Abstracts no longer than 300 words, along with contact information, name, and institutional affiliation, should be sent to (conference secretary). The deadline for abstract submission is March 1, 2023, and the full list of speakers will be announced before March 15, 2023. The conference will be held in Kraków in 1–3 June 2023. 

The organizers will cover the cost of accommodation, conference materials, participation in the planned excursion, refreshments, and lunch. For technical reasons we cannot cover the transportation cost to Kraków. 

Contact: Kamil Ruszała (Jagiellonian University):

Conference secretary:

International Conference, Kraków, 1-3 June, 2023

From June 1st to 3rd, Jagiellonian University will host an international scientific conference entitled "Commemoration and Heritage: First World War Memorials and Cemeteries." Read More o International Conference, Kraków, 1-3 June, 2023

From June 1st to 3rd, 2023, the Jagiellonian University hosted an international scientific conference titled "Commemoration and Heritage: First World War Memorials and Cemeteries." This conference brought together researchers from over 20 institutions representing various countries, including the USA, France, United Kingdom, Belgium, Austria, Poland, Croatia, Slovenia, Serbia, Italy, Estonia, Netherlands, Lithuania, Bulgaria, and the Czech Republic. The conference aimed to provide a platform for researchers to explore the heritage of the First World War and the commemorative practices associated with fallen soldiers in Europe. Read More o

On the last day of the "Commemoration and Heritage" conference, the participants took part in a field trip through Małopolska in search of WW1 monuments

The expedition through Małopolska provided the research group with a rich tapestry of war memorials, each telling a unique story of sacrifice and remembrance from a time of the First World War. As they visited the cemeteries and monuments dating back to the 1914-1915 battles, the researchers delved into the intricate details of these sites, examining their architectural styles, inscriptions, and symbolism.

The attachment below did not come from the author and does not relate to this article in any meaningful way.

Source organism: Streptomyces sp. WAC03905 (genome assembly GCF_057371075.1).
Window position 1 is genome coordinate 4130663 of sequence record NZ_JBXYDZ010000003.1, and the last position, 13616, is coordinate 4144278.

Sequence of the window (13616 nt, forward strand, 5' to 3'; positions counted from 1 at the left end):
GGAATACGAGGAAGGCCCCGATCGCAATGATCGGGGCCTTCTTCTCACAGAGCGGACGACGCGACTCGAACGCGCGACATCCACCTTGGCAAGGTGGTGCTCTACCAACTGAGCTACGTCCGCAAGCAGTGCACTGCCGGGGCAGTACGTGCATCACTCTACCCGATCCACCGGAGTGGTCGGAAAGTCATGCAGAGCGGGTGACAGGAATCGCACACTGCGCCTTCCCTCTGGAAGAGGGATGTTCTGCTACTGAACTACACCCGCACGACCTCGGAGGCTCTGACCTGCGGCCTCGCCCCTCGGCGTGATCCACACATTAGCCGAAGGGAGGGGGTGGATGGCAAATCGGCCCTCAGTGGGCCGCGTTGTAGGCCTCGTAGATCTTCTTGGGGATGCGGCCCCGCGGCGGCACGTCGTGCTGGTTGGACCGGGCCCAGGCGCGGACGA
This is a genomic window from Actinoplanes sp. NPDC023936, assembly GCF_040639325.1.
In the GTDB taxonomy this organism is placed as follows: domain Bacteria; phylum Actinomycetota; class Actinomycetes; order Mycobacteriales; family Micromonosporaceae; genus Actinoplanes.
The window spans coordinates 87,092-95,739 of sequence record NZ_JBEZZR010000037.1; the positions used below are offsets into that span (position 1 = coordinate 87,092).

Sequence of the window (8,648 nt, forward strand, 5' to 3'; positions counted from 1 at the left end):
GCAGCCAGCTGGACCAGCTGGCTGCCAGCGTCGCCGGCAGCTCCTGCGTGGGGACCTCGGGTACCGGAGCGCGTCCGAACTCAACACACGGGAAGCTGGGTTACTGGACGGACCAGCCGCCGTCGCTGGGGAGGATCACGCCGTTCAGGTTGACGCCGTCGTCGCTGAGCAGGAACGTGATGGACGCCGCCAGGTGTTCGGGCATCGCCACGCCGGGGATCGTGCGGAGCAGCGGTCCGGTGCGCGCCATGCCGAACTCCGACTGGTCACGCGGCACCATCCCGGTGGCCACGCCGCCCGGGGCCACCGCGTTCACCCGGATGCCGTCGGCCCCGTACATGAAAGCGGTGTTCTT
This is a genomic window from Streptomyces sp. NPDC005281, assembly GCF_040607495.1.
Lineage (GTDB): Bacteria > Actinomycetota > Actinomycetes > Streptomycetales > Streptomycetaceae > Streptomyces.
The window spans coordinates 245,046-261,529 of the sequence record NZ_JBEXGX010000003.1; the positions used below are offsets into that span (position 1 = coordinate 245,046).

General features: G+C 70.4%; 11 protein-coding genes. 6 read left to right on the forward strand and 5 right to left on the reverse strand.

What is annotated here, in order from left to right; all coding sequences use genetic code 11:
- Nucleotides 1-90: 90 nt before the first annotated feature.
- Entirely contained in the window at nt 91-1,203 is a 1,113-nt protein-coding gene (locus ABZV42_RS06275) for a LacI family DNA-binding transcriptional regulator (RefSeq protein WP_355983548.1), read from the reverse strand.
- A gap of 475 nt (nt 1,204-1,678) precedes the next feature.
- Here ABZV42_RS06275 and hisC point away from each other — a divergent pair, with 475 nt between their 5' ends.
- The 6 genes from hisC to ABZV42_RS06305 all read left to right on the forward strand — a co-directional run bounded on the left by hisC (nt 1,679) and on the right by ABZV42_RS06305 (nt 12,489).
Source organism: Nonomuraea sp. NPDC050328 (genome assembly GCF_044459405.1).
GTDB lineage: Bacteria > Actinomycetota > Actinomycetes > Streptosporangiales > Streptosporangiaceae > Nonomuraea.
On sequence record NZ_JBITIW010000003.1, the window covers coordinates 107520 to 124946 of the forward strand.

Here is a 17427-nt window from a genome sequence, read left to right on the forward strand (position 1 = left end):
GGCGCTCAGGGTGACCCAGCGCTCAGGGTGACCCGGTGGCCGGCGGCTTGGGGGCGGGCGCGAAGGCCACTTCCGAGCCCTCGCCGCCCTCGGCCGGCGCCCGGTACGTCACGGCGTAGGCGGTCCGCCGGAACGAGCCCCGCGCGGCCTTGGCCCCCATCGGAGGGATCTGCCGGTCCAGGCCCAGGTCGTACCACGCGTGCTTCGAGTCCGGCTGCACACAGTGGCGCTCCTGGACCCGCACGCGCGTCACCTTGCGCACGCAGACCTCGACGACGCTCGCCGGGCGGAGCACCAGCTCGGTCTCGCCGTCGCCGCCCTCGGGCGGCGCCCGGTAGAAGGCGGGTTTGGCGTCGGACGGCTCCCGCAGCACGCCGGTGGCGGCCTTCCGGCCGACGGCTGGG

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From October 4th to 7th, 2023, Dr. Kamil Ruszała, the PI of the research group "Heritage of War" within the CHSH, conducted a study visit to the "In Flanders Fields Museum" in Ieper/Ypres, Flandria, Belgium.

The purpose of this visit was to explore the museum's operations and gain a broader understanding of World War I heritage in the Flandria region. During the visit, Dr. Ruszała engaged in a multifaceted itinerary, which included a comprehensive examination of the museum's permanent and temporary exhibitions related to the First World War, as well as a temporary display concerning war cemeteries in Flandria. He also delivered a guest lecture and participated in a field trip, all of which provided valuable insights into the functioning of the museum's research center, its resources, personnel, challenges, and ongoing projects. This visit facilitated an exchange of experiences and knowledge between the research groups and highlighted the potential for future collaborations in the field of World War I heritage.

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"Architectures of Remembrance on the Crossroads of Empires" at the In Flanders Field Museum in Ieper, Belgium.


 The area between the Baltic Sea and the Carpathians was a battleground on the Eastern Front during World War I, where three empires – Austria-Hungary, Germany, and Russia – clashed. Soldiers lost their lives on both sides in military operations and hospitals, resulting in the establishment of diverse war cemeteries and monuments due to differences in architecture and commemoration resulting from the merging empires.

A notable case arises from Galicia, once part of the Habsburg Monarchy and later southern Poland. This region illustrates how the Austrian military agency crafted narratives of commemoration through cemeteries and memorials, exemplified by the Battle of Gorlice in May 1915. The lecture will explore WWI cemeteries and monuments in present-day Poland, with a specific focus on southern Poland. It will reveal Austrian imperial narratives of war heroism in architecture and discuss their adaptations after 1918 and 1945.

Read More o "Architectures of Remembrance on the Crossroads of Empires" at the In Flanders Field Museum in Ieper, Belgium.